Back to Jay: Reviewing 2011 Release, “Mine Mine”
So Jay Chou decided to get in some super savvy points, releasing his 11th album on the 11th of this month (while neighbors in fellow East Asian countries were likely having a ball with Pocky/Peppero Day’s of epic proportions!). Here’s one of the tracks, Mine Mine:
Regarding music, Jay’s one of my old favorites since I got into him in high school; I always tend to like his songs. He’s a proficient pianist and composer, completing all the writing and arrangement of his music, and when he writes lyrics I often find them interesting and touching even in their relative simplicity (Jay’s longtime co-writer, lyricist Vincent Fang, is widely known for his crafted, poetic lyrics). With that control over his music, all of his songs seem to bear a stamp of his style, and I can usually identify a new song as his just from listening.
Maybe that’s why though I like his work, nothing from him has excited me very much since his fourth album. It’s not that I feel he needs to change or reinvent himself – it’s more that I feel like he’s gotten complacent being Mandopop’s reigning king for so long. In my opinion, that lack of being challenged and pushing himself reflects in the music. So, this new song still doesn’t make me super excited, but it’s okay. It would be pleasant enough if he hadn’t stuck in those mine mine’s and bye bye’s in.
However, after a year in Korea, there are some very refreshing aspects of this music video and song. First, I adore the fact that artists have a little longevity in the Mando-pop scene. Granted Jay’s at the top, so he has a little more leeway, but he’s been on top pretty much since his foray into Chinese pop music in 2000. So he’s able to try out dancing and autotuned music, not necessarily elements I’m relishing in and definitely a different turn from the way he started, taking part in the current trends like it’s any old thing. Second, I love the incorporation of Taiwanese. It appears in the second chorus around 2:30, and is, as one of my good friends put it, a “nice touch.” Those who aren’t familiar with a Chinese language might not pick up on it (and it’s hard enough with Jay’s notorious style of mumbling-singing), but it really exhibits a bit of local pride in showcasing a piece of local culture.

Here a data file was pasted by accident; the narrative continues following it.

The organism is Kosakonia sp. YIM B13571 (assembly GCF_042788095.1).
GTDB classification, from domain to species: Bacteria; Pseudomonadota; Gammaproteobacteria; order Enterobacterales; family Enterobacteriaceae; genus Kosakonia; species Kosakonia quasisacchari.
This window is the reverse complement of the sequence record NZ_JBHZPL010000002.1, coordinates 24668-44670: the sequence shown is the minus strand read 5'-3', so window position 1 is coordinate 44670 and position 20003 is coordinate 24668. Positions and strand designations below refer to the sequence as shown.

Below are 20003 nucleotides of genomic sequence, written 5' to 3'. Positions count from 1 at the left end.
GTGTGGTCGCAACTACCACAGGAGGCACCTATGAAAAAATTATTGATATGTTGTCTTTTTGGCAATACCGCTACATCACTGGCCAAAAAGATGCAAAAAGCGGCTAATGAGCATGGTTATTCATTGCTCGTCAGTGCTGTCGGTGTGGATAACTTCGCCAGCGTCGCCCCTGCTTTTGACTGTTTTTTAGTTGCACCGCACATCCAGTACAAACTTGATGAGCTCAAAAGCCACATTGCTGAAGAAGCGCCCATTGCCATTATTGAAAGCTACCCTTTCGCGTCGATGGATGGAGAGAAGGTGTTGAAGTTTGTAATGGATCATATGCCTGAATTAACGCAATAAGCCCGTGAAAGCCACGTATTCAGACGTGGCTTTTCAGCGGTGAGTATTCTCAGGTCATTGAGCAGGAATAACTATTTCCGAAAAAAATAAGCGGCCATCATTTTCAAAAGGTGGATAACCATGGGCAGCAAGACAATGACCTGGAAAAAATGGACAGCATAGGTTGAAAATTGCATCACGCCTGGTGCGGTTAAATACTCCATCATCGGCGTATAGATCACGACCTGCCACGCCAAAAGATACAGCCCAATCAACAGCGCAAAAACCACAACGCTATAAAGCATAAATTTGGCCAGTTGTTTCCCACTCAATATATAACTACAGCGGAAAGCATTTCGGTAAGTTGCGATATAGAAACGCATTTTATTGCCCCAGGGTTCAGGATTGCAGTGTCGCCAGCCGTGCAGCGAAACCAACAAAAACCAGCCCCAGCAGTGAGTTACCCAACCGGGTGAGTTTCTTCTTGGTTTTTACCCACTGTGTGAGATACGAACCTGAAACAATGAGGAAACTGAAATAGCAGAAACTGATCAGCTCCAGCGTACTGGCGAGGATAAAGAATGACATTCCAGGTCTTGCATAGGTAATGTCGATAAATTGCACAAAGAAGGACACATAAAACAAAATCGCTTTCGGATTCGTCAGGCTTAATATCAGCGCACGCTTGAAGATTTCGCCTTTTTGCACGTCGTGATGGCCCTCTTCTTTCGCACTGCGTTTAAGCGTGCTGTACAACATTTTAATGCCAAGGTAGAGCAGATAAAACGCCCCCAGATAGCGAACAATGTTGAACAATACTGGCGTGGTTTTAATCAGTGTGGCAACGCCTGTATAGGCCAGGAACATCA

Other than that, I know it’s a little goofy. He’s not the sharpest dancer, there’s too much going on (why bust out the umbrellas??), and I’ll never understand the preoccupation with animal print. And I feel like Taiwanese production value will always be a little behind Korean. You can see it as well as feel it. Korean pop culture hits harder, they’re smoother and incorporate more of the dramatic touches. Taiwanese music tends to be softer and more relaxed. But I can appreciate the dorkiness, and it’s kind of endearing. Like it hasn’t quite yet reached the Korean levels of the necessity to be “cool” and the obssession with outer appearances.
Don’t get me wrong – I enjoy pop music, love me some solid pop songs, and have taken part in my share of spazzing over music in both the Korean and the Taiwanese market. It’s just that the year I was in Seoul, the materialism and facade obsession really got to me. But the Taiwanese/Chinese market is by no means perfect either. As I said before, Jay seems to have gotten kind of lazy, and that means he hasn’t had to face much in terms of challengers; it could even be argued that he, as well as many other Mandopop artists, are actually imitating Korean pop styles. I would love to see more talented artists stepping up to the plate and giving him a run for his money.